Rolling Stone’s 500 Greatest Albums of All Time – #485: Loretta Lynn – All Time Greatest Hits (2002)

In which one of country’s underappreciated singers gets some love from Rolling Stone, Jack White, and me.


Jack White, my generation’s musical North Star, has introduced me (and countless others) to Loretta Lynn by championing her throughout his career.  First, his cover (with The White Stripes) of her “Rated X” was spot on and of course made me go investigate the original (more on that song later).  Then he produced her terrific 2004 album Van Lear Rose, dueting on the lovely “Portland, Oregon”.  Of course, before Jack White loved her, many others did – and this best-of collection is a prime example why.

Her homage to her childhood and her father toiling in the Van Lear coal mines, “Coal Miner’s Daughter”, is her best known track and finds its appropriate home here.  However, there are several tracks that shine brighter than this one.  A terrific piano riff and bassline accompany Loretta singing “while I’m at home working and slaving this way, you’re out misbehaving and spending all your pay;  on wine, women, and song” on the first track, the excellent “Wine , Women, and Song”.   She tells her man that two can play that game, as one of these days when he gets home he’ll find that she’s out on the town herself.

Such is the modus operandi of Loretta Lynn – she has the pipes and catalogue of songs that can match Patsy Cline, Dolly Parton, and any other classic country singer, but she brings her own brand of empowerment along.  For an example, check out “Happy Birthday”, where Loretta informs a no-good lover that his other can help him celebrate his birthday, Christmas, and the New Year.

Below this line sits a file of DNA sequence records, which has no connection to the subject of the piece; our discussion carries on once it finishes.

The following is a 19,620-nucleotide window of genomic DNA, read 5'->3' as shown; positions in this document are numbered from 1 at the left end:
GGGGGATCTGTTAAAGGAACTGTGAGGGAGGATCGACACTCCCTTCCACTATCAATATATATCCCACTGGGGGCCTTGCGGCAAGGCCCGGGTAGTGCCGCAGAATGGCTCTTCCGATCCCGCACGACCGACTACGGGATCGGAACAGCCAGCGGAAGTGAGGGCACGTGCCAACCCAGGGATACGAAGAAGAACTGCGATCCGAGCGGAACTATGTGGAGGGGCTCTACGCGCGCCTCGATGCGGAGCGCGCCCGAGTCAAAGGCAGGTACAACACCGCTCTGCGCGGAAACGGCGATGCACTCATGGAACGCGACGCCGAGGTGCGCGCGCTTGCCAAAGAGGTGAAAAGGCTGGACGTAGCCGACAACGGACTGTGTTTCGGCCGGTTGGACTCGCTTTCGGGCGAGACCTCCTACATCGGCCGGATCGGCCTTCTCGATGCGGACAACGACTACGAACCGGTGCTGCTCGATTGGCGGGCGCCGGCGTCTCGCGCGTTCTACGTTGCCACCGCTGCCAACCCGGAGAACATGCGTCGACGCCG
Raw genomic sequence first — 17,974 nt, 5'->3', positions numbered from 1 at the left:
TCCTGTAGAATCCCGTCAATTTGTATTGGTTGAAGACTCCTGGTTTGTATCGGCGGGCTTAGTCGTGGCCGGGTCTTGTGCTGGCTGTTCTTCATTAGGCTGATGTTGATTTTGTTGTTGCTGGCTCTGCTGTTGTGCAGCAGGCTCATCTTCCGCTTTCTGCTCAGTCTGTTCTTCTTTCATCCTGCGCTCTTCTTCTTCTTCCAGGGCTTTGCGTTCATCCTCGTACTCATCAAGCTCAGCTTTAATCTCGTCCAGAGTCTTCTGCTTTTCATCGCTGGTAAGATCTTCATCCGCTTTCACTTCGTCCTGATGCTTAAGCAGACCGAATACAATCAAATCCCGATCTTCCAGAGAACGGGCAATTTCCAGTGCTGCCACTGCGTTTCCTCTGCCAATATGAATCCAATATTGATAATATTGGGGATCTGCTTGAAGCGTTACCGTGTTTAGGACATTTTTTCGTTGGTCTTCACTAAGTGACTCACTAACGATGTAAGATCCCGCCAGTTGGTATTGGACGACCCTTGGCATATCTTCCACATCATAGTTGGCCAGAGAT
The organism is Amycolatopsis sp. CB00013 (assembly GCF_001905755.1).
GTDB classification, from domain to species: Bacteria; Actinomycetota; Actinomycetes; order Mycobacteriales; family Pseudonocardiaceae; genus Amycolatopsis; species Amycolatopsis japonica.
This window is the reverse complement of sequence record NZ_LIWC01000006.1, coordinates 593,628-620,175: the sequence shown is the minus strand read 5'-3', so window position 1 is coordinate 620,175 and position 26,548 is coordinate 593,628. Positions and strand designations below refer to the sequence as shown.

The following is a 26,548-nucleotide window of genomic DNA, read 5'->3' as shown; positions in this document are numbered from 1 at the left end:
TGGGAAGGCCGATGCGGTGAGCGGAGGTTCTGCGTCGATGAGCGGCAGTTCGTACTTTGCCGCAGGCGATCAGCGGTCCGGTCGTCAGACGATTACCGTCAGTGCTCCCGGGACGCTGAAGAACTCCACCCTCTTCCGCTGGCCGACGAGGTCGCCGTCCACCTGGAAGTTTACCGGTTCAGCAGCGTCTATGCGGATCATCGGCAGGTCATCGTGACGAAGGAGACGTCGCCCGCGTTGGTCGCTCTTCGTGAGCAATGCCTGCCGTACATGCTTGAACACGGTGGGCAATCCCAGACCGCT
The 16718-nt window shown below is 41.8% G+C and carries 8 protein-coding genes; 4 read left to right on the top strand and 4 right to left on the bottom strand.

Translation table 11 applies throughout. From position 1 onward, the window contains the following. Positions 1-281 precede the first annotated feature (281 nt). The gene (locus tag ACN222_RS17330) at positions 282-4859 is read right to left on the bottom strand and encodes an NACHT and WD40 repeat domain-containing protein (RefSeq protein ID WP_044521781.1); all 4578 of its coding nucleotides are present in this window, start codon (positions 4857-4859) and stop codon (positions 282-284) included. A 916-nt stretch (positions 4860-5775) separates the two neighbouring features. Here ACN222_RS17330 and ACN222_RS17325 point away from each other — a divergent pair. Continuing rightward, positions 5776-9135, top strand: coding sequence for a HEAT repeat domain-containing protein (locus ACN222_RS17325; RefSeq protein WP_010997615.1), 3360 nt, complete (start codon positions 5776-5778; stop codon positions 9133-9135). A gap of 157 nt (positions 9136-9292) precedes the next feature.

Her attitude is directed at another woman who thinks she can steal her man away on the legendary “Fist City” (an invitation to get punched in the face, folks) and on the sassy “You Ain’t Woman Enough”, where she proclaims “it’ll be over my dead body, so get out while you can, cuz you aren’t woman enough to take my man”.

My personal highlight is “Rated X”, which attacks the long-gone (?) stigma attached to women after divorce: “nobody knows where you’re goin, but they sure know where you been… the women all look at you like you’re bad, the men all hope you are, but if you go too far you’re gonna wear the scar of a woman, rated X”.

My favorite tracks are those with a faster pace and some attitude, but in truth this entire album exemplifies old-school country in all of its glory.  The numerous duets with Conway Twitty are so on point that they’ll be sure to polarize those who like that old twang and those who don’t.  “After the Fire is Gone” is my favorite of their five collaborations found here.  Finally, her take on Hank Cochran’s “She’s Got You” is as heartbreaking and stunning as the famous Patsy Cline version.


Worthy Tracks: “Wine, Women, and Song”, “Happy Birthday”, “You Ain’t Woman Enough”, “Fist City”, “Coal Miner’s Daughter”, “After the Fire is Gone”, “Rated ‘X’”, “Out of My Head and Back in My Bed”, “She’s Got You”, “I Can’t Feel You Anymore”

Final Verdict: Once again, Jack White is right: Loretta Lynn is a treasure, and this is a great introduction to her work.

Spotify album link: